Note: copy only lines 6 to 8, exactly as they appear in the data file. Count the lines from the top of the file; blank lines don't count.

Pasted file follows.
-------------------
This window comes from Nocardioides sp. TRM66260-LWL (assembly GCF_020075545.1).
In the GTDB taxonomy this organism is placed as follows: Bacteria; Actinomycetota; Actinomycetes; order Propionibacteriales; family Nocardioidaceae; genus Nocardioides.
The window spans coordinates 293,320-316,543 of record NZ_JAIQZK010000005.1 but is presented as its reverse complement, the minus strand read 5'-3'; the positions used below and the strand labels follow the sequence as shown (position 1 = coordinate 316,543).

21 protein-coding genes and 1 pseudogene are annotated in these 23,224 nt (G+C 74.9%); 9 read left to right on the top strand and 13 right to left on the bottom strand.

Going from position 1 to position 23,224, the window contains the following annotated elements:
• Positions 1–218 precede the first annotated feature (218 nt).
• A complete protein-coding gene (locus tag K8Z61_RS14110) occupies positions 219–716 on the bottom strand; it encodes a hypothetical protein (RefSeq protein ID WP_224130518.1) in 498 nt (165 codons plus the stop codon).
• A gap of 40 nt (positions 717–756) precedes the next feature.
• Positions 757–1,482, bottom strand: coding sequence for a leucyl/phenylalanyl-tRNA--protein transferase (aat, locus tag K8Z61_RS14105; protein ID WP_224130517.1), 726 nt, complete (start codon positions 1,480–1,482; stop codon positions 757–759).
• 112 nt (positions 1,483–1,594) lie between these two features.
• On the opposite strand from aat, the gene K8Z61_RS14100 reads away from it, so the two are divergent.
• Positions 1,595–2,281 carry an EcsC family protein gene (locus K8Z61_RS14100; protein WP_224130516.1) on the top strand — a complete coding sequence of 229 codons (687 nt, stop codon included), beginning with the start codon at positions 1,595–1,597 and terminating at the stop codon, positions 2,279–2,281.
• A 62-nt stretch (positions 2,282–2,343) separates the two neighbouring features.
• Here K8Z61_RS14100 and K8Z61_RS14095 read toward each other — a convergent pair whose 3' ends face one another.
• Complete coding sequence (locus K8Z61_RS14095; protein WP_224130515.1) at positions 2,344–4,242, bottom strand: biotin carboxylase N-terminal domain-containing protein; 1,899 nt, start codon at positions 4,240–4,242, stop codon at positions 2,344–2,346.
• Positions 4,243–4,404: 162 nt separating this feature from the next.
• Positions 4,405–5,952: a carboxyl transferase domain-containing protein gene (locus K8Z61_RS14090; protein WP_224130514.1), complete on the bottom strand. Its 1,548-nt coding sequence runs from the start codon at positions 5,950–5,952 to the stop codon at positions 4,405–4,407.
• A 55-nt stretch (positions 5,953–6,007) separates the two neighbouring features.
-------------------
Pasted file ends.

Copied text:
• Positions 1–218 precede the first annotated feature (218 nt).
• A complete protein-coding gene (locus tag K8Z61_RS14110) occupies positions 219–716 on the bottom strand; it encodes a hypothetical protein (RefSeq protein ID WP_224130518.1) in 498 nt (165 codons plus the stop codon).
• A gap of 40 nt (positions 717–756) precedes the next feature.